Photography Photoshop

Confessions of a Photoshop User

retouched portrait copyright Aloha Lavina.

I just read this article over at the Fstoppers blog about how the UK’s Advertising Standards Authority banned an ad by Lancome because Julia Robert’s skin in it was Photoshopped too much and represented ‘false advertising.’

The question raised on the blog was, how do retouchers and photographers feel about this ban by the Agency, and “How would it affect the way we do our jobs or how we look at things aesthetically, creatively and socially?”

I use Photoshop. I use it for retouching photos of models for print ads on fashion magazines. But notice how many tutorials are out there for making sure retouching preserves skin texture, detail, and cautioning us against making the skin look like plastic. As of this writing, 49,700 tutorials online talk about how to retouch skin so that it looks like real skin. Like me, a lot of photographers are concerned about not making retouched skin look unreal in photographs.

An unretouched photo can look beautiful. The model’s skin in the photo below was unretouched because I had virtually no Photoshop skills when I took it. But you know what? The model was 18 years old at the time the photo was taken; she had flawless skin, and besides, she had charming freckles.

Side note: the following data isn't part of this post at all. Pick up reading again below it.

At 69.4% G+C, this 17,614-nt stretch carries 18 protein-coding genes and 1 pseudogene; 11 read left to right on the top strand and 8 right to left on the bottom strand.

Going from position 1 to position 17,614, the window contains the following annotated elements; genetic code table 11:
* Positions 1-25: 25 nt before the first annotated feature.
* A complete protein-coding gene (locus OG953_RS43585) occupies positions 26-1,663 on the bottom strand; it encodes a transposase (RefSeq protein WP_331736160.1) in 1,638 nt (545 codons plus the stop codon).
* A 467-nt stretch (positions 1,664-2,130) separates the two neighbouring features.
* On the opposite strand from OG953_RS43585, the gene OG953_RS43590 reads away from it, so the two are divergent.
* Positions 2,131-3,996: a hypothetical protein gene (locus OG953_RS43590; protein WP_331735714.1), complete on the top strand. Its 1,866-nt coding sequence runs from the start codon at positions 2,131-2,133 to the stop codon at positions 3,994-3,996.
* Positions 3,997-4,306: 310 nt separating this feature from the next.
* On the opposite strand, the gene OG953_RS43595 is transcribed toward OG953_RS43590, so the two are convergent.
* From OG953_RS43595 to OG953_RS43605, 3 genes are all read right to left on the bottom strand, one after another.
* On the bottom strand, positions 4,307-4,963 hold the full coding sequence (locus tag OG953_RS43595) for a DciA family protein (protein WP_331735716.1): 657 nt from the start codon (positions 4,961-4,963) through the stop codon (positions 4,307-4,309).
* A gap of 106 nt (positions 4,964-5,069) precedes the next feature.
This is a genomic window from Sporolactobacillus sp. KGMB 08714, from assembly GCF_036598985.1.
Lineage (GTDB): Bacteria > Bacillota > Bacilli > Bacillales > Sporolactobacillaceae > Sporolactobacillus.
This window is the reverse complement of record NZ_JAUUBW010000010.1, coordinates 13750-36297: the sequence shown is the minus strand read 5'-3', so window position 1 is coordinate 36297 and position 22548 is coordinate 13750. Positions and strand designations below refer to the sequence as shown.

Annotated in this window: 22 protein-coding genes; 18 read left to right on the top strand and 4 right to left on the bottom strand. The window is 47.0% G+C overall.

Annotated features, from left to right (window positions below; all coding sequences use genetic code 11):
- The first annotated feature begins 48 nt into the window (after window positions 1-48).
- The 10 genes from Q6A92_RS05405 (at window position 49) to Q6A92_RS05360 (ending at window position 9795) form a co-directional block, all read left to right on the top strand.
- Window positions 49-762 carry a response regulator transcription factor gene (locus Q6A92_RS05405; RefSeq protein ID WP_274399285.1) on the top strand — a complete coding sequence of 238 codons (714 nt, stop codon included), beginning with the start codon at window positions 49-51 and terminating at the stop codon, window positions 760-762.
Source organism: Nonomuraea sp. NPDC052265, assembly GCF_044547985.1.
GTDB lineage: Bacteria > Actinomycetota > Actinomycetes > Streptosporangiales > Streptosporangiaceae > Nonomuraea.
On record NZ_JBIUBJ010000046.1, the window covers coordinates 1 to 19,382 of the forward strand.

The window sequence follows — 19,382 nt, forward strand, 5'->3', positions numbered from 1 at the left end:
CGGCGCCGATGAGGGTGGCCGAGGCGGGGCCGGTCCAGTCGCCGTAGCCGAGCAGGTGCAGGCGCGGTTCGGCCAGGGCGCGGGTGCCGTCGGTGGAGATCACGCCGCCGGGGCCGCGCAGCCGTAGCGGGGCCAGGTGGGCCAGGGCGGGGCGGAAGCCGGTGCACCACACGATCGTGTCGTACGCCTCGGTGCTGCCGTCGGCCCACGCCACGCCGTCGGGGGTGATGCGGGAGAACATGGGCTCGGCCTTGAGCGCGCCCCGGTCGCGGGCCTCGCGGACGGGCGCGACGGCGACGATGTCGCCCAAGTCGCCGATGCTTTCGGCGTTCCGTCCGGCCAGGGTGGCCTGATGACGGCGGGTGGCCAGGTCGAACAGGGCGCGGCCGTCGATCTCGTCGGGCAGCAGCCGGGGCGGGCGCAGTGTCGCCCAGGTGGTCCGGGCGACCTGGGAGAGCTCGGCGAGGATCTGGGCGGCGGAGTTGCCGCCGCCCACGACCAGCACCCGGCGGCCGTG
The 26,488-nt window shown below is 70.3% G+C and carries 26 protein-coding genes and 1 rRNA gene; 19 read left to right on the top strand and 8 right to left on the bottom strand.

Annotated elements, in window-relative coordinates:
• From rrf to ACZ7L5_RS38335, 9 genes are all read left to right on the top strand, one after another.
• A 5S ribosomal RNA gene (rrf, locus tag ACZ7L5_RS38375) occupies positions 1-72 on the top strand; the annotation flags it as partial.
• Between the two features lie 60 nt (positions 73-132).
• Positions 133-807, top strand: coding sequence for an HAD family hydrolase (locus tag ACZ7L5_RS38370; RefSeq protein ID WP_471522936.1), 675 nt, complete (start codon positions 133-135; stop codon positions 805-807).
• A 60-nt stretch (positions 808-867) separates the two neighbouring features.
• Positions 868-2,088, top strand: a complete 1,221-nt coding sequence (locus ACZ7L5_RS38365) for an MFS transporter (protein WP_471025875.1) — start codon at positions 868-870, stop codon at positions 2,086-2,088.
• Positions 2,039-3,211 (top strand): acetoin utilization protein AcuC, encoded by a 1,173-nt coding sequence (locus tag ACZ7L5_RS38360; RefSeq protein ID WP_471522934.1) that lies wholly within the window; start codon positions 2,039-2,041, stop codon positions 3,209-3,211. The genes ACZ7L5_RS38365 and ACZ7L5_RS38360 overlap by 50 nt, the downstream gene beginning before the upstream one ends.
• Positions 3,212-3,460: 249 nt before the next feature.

no retouching portrait copyright Aloha Lavina
Unretouched portrait. Copyright Aloha Lavina.

But the truth of the matter is, if you’re a photographer who wants to get an editorial commission, you use Photoshop. You use Photoshop because the industry standards for beautiful ask you to remove blemishes. You use Photoshop because no one wants to see a zit smack in the middle of a makeup ad. You use Photoshop because flawlessly retouched skin in your look book gets clients to call you and book you.

retouched portrait copyright Aloha Lavina.
The trick is to apply Photoshop without it looking like you did. Copyright Aloha Lavina.

So like every struggling editorial photographer, I study Photoshop. I browse those thousands of tutorials and even made a tutorial of my workflow. I read Scott Kelby’s books. And I use Photoshop because if I use it 10,000 times, each time I get a little bit better at making digitally enhanced skin in photos look like I didn’t retouch it.

If it were your job, wouldn’t you?

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Why You Should Shoot Like Johnny Depp
Sell an Experience, Not Just Photos
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Cut the CRAP–Just Take Pictures






  1. Quite often people talking about a ‘good’ picture is a picture that doesn’t required editing and presented as it is taken. As i’m new to photography (6 months), i’m curious on how most of the photographer, especially professional like you, respond to that. Personally i dont agree with that.

  2. Hi Shane,
    Personally I think if you work in the digital medium, it’s unavoidable to process your photos; it’s part of the medium itself. Of course it depends on the use of the photo. I would not do too much to a photo that’s used to report events, for example, like in journalism. But as far as editorial ads, most clients will require you to process the photo quite extensively. I think the rule of thumb for me is ‘tasteful’ processing–not over the top, not unrealistic.
    Thanks for your comment! I wish you well as you start learning photography.


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